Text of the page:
Robbing Peter to pay the lawyersAbiola over at Foreign Dispatches comments on a story of sheer lunacy. A group of South Africans is suing their government for reparations over apartheid-era injustices. South African firms are being sued for "genocide, expropriation and other wrongful acts." But the government is also being sued allegedly for "continuing to allow companies to exploit victims". The lawyer said the government was being targeted "because of its failure to fulfil its obligations and its conspiracy with specific companies to violate these people's rights". He wants the government and the corporations to set up a $20 billion "humanitarian fund".
In case you're confused, the current African National Congress government was not only not complicit in the apartheid-era crimes, but they were actively fighting to bring down apartheid and minority rule. If the government loses, money will be paid from the South African government's general fund, and will thus take money away from programs for education and health and housing and public transport. Programs that benefit millions of South Africans who... suffered under apartheid.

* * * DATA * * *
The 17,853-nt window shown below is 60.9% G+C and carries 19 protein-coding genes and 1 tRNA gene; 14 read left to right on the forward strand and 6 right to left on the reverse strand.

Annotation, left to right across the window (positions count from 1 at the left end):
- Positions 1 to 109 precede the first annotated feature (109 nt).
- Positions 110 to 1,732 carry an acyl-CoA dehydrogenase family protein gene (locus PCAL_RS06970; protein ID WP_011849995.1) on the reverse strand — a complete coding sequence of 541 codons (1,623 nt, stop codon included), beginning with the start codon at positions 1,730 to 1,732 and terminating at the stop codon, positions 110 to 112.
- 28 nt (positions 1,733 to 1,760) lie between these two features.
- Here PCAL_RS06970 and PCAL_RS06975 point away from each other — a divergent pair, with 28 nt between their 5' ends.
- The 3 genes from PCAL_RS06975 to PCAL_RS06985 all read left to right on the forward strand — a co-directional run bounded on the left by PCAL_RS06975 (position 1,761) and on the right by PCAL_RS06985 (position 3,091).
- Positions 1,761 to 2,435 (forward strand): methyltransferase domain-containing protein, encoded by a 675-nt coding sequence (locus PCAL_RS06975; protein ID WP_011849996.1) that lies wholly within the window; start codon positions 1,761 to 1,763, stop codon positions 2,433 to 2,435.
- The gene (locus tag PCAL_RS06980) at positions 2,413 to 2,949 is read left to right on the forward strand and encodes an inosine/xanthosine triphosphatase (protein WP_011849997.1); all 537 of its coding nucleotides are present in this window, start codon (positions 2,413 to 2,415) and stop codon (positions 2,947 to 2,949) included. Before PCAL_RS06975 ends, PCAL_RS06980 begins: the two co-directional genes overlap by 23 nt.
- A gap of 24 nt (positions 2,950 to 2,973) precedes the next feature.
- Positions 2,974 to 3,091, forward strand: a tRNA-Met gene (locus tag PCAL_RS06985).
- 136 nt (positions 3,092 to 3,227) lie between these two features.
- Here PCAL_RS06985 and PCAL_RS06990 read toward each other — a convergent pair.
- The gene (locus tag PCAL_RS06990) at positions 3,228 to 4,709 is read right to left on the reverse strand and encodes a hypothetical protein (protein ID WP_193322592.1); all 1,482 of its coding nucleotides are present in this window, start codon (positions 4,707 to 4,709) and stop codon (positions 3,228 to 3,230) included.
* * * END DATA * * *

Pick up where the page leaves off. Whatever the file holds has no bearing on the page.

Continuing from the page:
Robbing Peter to pay, er, Peter... except with American lawyers getting a nice hefty cut.
Abiola hits the nail on the head when he writes: I have a sneaking suspicion that, like the civil actions against Microsoft for "overcharging", the real motive power behind this lawsuit lies not with the victims supposedly being "represented" by Ed Fagan and his accomplices but with the lawyers themselves; a bunch of sharp Ivy League law-school grads cotton on to some piece of plausible grimcrackery to hit the financial big-time and then set about rustling up victims they can use to further their legal entrepreneurialism in court. And short of a certain Godwin's Law invoking ideology, what more appealing cause could there be to ride to legal riches than apartheid?
I'd say the suspicion should be more than sneaking.